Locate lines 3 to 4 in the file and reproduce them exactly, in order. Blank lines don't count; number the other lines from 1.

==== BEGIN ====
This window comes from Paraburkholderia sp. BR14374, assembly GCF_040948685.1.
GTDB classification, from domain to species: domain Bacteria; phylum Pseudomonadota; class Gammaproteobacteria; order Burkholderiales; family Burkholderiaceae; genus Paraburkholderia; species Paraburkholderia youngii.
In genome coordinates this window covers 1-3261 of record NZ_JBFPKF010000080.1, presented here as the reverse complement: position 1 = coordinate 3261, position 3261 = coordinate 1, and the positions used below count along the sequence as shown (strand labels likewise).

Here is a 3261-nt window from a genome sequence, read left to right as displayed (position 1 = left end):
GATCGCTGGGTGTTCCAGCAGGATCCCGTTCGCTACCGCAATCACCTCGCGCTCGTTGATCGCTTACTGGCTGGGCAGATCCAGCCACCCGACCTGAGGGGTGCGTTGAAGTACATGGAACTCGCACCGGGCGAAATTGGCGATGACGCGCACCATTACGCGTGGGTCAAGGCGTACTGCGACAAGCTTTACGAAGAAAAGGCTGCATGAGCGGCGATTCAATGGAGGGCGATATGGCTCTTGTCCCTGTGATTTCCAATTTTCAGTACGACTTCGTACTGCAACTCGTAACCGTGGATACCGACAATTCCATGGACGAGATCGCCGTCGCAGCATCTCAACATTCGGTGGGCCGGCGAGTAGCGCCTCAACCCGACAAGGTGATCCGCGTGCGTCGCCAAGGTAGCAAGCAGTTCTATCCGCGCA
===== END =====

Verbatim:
In genome coordinates this window covers 1-3261 of record NZ_JBFPKF010000080.1, presented here as the reverse complement: position 1 = coordinate 3261, position 3261 = coordinate 1, and the positions used below count along the sequence as shown (strand labels likewise).

Here is a 3261-nt window from a genome sequence, read left to right as displayed (position 1 = left end):